If the resolution process has success, the res struct contains all the information required to perform the connection:

result = connect(s, res->ai_addr, res->ai_addrlen);

HTTP request

When the connection is established, you can send to the server the request for the resource you want to retrieve. A simple HTTP request has the following syntax:

GET resource HTTP/1.1
Host: website

The request above used the GET method, specifies the path of the resource, the version of the protocol and the name of the website the resource belongs to (this is necessary if the server hosts different websites). Very important to know is that every HTTP request ends with an empty line.

For example, let’s use a page on my website that randomly returns an aphorism (I’ve already used that page in a tutorial about the enc28j60 chip):

lwip-04In the screenshot I underlined the name of the website and circled the path of the resource. The request you have to send to the server to fetch that page is therefore:

GET /demo/aphorisms.php HTTP/1.1
Host: www.lucadentella.it

In the example you can find on Github, I configured as parameters (via menuconfig) both the website and the resource. The constant string that contains the request is:

// HTTP request
static const char *REQUEST = "GET "CONFIG_RESOURCE" HTTP/1.1\n"
  "Host: "CONFIG_WEBSITE"\n"
  "User-Agent: ESP32\n"
  "\n";

I added an additional, not compulsory, parameter: the User-Agent. Using that parameter, you can specify which application is sending the request (browser’s name, version…). The information is used by the target server for statistics but also sometimes to adapt the website to the capabilities of the program that will display it.

The function write is used to send the request to the server:

result = write(s, REQUEST, strlen(REQUEST));

Response

You can receive data from a socket using the read() function:

char recv_buf[100];
[...]
do {
  bzero(recv_buf, sizeof(recv_buf));
  r = read(s, recv_buf, sizeof(recv_buf) - 1);
  for(int i = 0; i < r; i++) {
     putchar(recv_buf[i]);
  } 
} while(r > 0);

The function reads – if available – data from the socket, stores it in the buffer you specified as a parameter and returns the number of bytes retrieved.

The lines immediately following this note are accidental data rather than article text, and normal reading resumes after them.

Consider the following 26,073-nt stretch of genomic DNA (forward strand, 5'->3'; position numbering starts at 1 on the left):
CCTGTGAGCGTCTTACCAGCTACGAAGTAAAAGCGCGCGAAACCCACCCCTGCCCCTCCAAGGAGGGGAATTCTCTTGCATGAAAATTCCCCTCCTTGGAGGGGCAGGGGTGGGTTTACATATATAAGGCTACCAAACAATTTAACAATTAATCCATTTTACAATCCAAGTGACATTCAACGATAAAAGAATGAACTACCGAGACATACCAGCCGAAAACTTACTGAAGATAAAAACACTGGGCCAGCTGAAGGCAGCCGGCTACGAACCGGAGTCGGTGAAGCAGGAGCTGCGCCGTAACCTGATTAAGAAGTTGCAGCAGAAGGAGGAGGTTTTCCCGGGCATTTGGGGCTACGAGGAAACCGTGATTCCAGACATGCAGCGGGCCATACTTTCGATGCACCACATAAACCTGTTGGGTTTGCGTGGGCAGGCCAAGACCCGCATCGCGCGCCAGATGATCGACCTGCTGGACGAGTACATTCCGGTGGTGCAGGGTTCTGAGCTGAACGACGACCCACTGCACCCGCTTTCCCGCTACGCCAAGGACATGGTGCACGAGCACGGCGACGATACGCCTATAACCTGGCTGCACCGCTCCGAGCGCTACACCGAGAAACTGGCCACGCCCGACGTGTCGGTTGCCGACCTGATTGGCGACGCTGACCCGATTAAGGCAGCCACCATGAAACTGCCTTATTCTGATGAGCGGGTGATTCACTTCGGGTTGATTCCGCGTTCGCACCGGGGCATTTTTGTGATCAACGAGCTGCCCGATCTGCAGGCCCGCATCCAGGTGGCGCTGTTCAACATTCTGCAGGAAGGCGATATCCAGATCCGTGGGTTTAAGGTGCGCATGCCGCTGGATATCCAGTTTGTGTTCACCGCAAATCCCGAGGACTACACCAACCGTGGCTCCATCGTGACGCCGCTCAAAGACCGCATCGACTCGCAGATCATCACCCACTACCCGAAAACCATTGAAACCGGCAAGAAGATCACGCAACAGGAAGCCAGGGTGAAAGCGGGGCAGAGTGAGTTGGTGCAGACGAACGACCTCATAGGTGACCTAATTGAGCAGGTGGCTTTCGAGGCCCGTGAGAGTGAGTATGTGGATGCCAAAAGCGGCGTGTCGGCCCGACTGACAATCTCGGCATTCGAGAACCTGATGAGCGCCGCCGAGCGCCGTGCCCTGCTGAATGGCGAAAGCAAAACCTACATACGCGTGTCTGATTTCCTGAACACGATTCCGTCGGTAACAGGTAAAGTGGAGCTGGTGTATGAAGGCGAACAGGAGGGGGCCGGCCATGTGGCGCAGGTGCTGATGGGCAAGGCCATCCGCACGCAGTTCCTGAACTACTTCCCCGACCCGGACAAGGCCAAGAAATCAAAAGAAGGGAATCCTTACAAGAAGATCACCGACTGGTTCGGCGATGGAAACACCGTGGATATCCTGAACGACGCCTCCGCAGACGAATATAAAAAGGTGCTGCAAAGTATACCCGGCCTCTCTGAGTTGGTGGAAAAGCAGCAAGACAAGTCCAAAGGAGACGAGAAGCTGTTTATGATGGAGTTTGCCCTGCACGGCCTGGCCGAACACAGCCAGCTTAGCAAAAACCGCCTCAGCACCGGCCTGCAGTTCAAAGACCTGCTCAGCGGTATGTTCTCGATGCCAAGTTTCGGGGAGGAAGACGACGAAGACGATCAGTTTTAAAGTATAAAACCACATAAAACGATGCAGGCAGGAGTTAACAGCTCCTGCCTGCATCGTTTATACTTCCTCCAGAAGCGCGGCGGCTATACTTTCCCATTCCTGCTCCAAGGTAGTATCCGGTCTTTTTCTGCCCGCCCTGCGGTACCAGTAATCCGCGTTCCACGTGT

Demo

Here’s a screenshot of the example in execution:

esp-tcp01

6 Comments »

  1. Omar Morando 09/05/2017 at 08:17 - Reply

    Ciao Luca,

    innanzitutto complimenti per l’ottimo blog, chiaro ed esaustivo.

    Ti chiedo un aiuto, è da poco che “gioco” con la ESP32. Devo realizzare una connessione peer-to-peer tra due ESP32 usando wifi o bluetooth, il requisito che è si scambino dei semplici comandi (es. “comando1″, “comando2″ ecc.) con un tempo di attivazione molto ridotto, poche decine di millisecondi, da quando quella denominata master riceve un input da GPIO.

    Qual è la soluzione migliore? Hai un esempio di aiuto?

    Grazie

    • luca 09/05/2017 at 16:21 - Reply

      Ciao Omar e grazie per i complimenti, fanno sempre piacere ;) Per la tua applicazione vanno bene entrambi i protocolli… penso che l’uso del wifi sia più semplice (niente pairing…). Sto preparando proprio un tutorial sull’uso delle netconn API di lwip per connessioni socket e un altro sulla modalità Access Point di ESP32 che ti saranno sicuramente utili ;)

  2. Omar Morando 11/05/2017 at 08:37 - Reply

    Ottima notizia! Spero di leggerlo presto allora.
    Lo pubblicherai sul blog e su Github?
    Grazie

    • luca 11/05/2017 at 09:30 - Reply

      sicuramente ;) nelle prossime settimane

Leave A Response »

This website uses cookies to ensure you get the best experience on our website maggiori informazioni

Questo sito utilizza i cookie per fonire la migliore esperienza di navigazione possibile. Continuando a utilizzare questo sito senza modificare le impostazioni dei cookie o clicchi su "Accetta" permetti al loro utilizzo.

Chiudi